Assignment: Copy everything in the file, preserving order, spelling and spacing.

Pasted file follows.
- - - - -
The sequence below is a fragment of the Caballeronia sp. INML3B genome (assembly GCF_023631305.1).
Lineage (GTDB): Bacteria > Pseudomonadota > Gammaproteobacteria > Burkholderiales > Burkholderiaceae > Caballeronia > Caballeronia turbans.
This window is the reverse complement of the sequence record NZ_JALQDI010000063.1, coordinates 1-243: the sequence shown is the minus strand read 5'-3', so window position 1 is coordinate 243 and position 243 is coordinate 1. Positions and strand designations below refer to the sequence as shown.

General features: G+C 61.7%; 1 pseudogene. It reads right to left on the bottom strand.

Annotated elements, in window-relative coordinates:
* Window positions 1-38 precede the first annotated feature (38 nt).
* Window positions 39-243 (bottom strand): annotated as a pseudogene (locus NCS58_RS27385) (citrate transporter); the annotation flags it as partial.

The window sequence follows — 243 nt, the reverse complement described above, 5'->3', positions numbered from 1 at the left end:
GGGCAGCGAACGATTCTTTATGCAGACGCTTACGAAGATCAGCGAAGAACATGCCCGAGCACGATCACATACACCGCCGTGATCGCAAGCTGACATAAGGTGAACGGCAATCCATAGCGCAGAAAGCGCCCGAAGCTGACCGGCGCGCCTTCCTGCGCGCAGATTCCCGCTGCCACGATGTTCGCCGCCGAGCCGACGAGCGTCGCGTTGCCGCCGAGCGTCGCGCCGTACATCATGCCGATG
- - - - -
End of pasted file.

The sequence below is a fragment of the Caballeronia sp. INML3B genome (assembly GCF_023631305.1).
Lineage (GTDB): Bacteria > Pseudomonadota > Gammaproteobacteria > Burkholderiales > Burkholderiaceae > Caballeronia > Caballeronia turbans.
This window is the reverse complement of the sequence record NZ_JALQDI010000063.1, coordinates 1-243: the sequence shown is the minus strand read 5'-3', so window position 1 is coordinate 243 and position 243 is coordinate 1. Positions and strand designations below refer to the sequence as shown.

General features: G+C 61.7%; 1 pseudogene. It reads right to left on the bottom strand.

Annotated elements, in window-relative coordinates:
* Window positions 1-38 precede the first annotated feature (38 nt).
* Window positions 39-243 (bottom strand): annotated as a pseudogene (locus NCS58_RS27385) (citrate transporter); the annotation flags it as partial.

The window sequence follows — 243 nt, the reverse complement described above, 5'->3', positions numbered from 1 at the left end:
GGGCAGCGAACGATTCTTTATGCAGACGCTTACGAAGATCAGCGAAGAACATGCCCGAGCACGATCACATACACCGCCGTGATCGCAAGCTGACATAAGGTGAACGGCAATCCATAGCGCAGAAAGCGCCCGAAGCTGACCGGCGCGCCTTCCTGCGCGCAGATTCCCGCTGCCACGATGTTCGCCGCCGAGCCGACGAGCGTCGCGTTGCCGCCGAGCGTCGCGCCGTACATCATGCCGATG